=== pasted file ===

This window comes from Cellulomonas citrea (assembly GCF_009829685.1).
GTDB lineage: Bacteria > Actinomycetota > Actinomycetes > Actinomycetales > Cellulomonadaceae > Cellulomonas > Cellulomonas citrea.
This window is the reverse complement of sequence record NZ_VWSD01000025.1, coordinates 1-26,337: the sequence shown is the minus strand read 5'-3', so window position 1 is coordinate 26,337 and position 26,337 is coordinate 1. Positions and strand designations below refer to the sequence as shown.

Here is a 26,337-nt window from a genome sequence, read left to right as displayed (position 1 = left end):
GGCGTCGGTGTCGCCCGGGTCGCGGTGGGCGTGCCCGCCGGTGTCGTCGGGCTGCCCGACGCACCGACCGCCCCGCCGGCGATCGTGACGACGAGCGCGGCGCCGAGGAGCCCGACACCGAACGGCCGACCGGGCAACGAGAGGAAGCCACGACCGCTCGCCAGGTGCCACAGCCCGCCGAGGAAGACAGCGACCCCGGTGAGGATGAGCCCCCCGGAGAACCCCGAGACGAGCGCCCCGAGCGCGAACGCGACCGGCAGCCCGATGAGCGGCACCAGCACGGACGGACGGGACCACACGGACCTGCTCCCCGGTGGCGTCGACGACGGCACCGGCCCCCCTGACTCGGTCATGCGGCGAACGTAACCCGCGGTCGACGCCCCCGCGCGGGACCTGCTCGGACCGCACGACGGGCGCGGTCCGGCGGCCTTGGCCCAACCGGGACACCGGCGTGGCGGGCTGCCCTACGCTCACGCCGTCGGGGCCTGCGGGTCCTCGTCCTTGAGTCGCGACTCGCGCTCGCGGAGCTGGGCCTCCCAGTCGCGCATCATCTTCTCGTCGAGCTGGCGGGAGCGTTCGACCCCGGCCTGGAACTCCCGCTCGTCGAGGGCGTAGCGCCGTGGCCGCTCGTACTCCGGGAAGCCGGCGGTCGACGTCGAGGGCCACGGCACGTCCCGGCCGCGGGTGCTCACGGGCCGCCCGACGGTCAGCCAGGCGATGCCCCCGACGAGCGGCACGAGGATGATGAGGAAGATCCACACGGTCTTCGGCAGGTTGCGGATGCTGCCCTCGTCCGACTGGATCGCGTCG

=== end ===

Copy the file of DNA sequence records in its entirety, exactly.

This window comes from Cellulomonas citrea (assembly GCF_009829685.1).
GTDB lineage: Bacteria > Actinomycetota > Actinomycetes > Actinomycetales > Cellulomonadaceae > Cellulomonas > Cellulomonas citrea.
This window is the reverse complement of sequence record NZ_VWSD01000025.1, coordinates 1-26,337: the sequence shown is the minus strand read 5'-3', so window position 1 is coordinate 26,337 and position 26,337 is coordinate 1. Positions and strand designations below refer to the sequence as shown.

Here is a 26,337-nt window from a genome sequence, read left to right as displayed (position 1 = left end):
GGCGTCGGTGTCGCCCGGGTCGCGGTGGGCGTGCCCGCCGGTGTCGTCGGGCTGCCCGACGCACCGACCGCCCCGCCGGCGATCGTGACGACGAGCGCGGCGCCGAGGAGCCCGACACCGAACGGCCGACCGGGCAACGAGAGGAAGCCACGACCGCTCGCCAGGTGCCACAGCCCGCCGAGGAAGACAGCGACCCCGGTGAGGATGAGCCCCCCGGAGAACCCCGAGACGAGCGCCCCGAGCGCGAACGCGACCGGCAGCCCGATGAGCGGCACCAGCACGGACGGACGGGACCACACGGACCTGCTCCCCGGTGGCGTCGACGACGGCACCGGCCCCCCTGACTCGGTCATGCGGCGAACGTAACCCGCGGTCGACGCCCCCGCGCGGGACCTGCTCGGACCGCACGACGGGCGCGGTCCGGCGGCCTTGGCCCAACCGGGACACCGGCGTGGCGGGCTGCCCTACGCTCACGCCGTCGGGGCCTGCGGGTCCTCGTCCTTGAGTCGCGACTCGCGCTCGCGGAGCTGGGCCTCCCAGTCGCGCATCATCTTCTCGTCGAGCTGGCGGGAGCGTTCGACCCCGGCCTGGAACTCCCGCTCGTCGAGGGCGTAGCGCCGTGGCCGCTCGTACTCCGGGAAGCCGGCGGTCGACGTCGAGGGCCACGGCACGTCCCGGCCGCGGGTGCTCACGGGCCGCCCGACGGTCAGCCAGGCGATGCCCCCGACGAGCGGCACGAGGATGATGAGGAAGATCCACACGGTCTTCGGCAGGTTGCGGATGCTGCCCTCGTCCGACTGGATCGCGTCG